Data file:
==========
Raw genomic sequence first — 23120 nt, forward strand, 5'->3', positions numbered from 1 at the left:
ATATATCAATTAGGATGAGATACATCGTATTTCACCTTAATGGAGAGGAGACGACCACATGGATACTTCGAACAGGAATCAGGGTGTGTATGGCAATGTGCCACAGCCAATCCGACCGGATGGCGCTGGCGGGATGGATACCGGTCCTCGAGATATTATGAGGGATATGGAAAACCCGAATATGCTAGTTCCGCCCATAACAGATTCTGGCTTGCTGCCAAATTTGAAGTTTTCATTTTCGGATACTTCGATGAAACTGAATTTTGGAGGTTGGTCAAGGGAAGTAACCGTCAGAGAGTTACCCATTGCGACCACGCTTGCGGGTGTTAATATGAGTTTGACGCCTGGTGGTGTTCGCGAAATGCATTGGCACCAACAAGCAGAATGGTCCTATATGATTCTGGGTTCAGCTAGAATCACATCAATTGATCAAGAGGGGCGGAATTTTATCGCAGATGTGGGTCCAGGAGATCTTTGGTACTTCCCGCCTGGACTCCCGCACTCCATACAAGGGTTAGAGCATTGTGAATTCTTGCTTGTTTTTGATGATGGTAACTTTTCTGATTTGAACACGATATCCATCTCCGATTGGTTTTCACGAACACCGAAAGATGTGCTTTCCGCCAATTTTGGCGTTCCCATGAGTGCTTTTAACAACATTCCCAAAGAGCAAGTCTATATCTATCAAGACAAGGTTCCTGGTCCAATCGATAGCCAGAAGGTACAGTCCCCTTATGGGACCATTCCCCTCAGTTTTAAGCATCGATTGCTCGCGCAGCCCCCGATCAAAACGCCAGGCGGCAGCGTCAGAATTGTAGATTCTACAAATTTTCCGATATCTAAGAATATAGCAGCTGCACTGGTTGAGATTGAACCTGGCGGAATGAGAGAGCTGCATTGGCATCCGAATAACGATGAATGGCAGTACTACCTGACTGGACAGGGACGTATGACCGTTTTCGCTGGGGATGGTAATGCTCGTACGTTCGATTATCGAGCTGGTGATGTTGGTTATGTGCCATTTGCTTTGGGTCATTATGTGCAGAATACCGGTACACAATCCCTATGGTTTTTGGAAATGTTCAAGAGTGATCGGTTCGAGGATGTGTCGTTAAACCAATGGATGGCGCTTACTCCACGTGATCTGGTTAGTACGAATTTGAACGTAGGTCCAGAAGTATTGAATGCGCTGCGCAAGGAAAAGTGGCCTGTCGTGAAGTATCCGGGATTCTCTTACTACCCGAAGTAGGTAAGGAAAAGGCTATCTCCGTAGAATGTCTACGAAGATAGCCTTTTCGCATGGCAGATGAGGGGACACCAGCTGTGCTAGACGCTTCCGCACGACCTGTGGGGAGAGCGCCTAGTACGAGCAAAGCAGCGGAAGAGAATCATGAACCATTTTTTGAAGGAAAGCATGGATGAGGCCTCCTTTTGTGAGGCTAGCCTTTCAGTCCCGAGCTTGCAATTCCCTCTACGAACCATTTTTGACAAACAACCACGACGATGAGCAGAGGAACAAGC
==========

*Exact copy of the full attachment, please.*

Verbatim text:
Raw genomic sequence first — 23120 nt, forward strand, 5'->3', positions numbered from 1 at the left:
ATATATCAATTAGGATGAGATACATCGTATTTCACCTTAATGGAGAGGAGACGACCACATGGATACTTCGAACAGGAATCAGGGTGTGTATGGCAATGTGCCACAGCCAATCCGACCGGATGGCGCTGGCGGGATGGATACCGGTCCTCGAGATATTATGAGGGATATGGAAAACCCGAATATGCTAGTTCCGCCCATAACAGATTCTGGCTTGCTGCCAAATTTGAAGTTTTCATTTTCGGATACTTCGATGAAACTGAATTTTGGAGGTTGGTCAAGGGAAGTAACCGTCAGAGAGTTACCCATTGCGACCACGCTTGCGGGTGTTAATATGAGTTTGACGCCTGGTGGTGTTCGCGAAATGCATTGGCACCAACAAGCAGAATGGTCCTATATGATTCTGGGTTCAGCTAGAATCACATCAATTGATCAAGAGGGGCGGAATTTTATCGCAGATGTGGGTCCAGGAGATCTTTGGTACTTCCCGCCTGGACTCCCGCACTCCATACAAGGGTTAGAGCATTGTGAATTCTTGCTTGTTTTTGATGATGGTAACTTTTCTGATTTGAACACGATATCCATCTCCGATTGGTTTTCACGAACACCGAAAGATGTGCTTTCCGCCAATTTTGGCGTTCCCATGAGTGCTTTTAACAACATTCCCAAAGAGCAAGTCTATATCTATCAAGACAAGGTTCCTGGTCCAATCGATAGCCAGAAGGTACAGTCCCCTTATGGGACCATTCCCCTCAGTTTTAAGCATCGATTGCTCGCGCAGCCCCCGATCAAAACGCCAGGCGGCAGCGTCAGAATTGTAGATTCTACAAATTTTCCGATATCTAAGAATATAGCAGCTGCACTGGTTGAGATTGAACCTGGCGGAATGAGAGAGCTGCATTGGCATCCGAATAACGATGAATGGCAGTACTACCTGACTGGACAGGGACGTATGACCGTTTTCGCTGGGGATGGTAATGCTCGTACGTTCGATTATCGAGCTGGTGATGTTGGTTATGTGCCATTTGCTTTGGGTCATTATGTGCAGAATACCGGTACACAATCCCTATGGTTTTTGGAAATGTTCAAGAGTGATCGGTTCGAGGATGTGTCGTTAAACCAATGGATGGCGCTTACTCCACGTGATCTGGTTAGTACGAATTTGAACGTAGGTCCAGAAGTATTGAATGCGCTGCGCAAGGAAAAGTGGCCTGTCGTGAAGTATCCGGGATTCTCTTACTACCCGAAGTAGGTAAGGAAAAGGCTATCTCCGTAGAATGTCTACGAAGATAGCCTTTTCGCATGGCAGATGAGGGGACACCAGCTGTGCTAGACGCTTCCGCACGACCTGTGGGGAGAGCGCCTAGTACGAGCAAAGCAGCGGAAGAGAATCATGAACCATTTTTTGAAGGAAAGCATGGATGAGGCCTCCTTTTGTGAGGCTAGCCTTTCAGTCCCGAGCTTGCAATTCCCTCTACGAACCATTTTTGACAAACAACCACGACGATGAGCAGAGGAACAAGC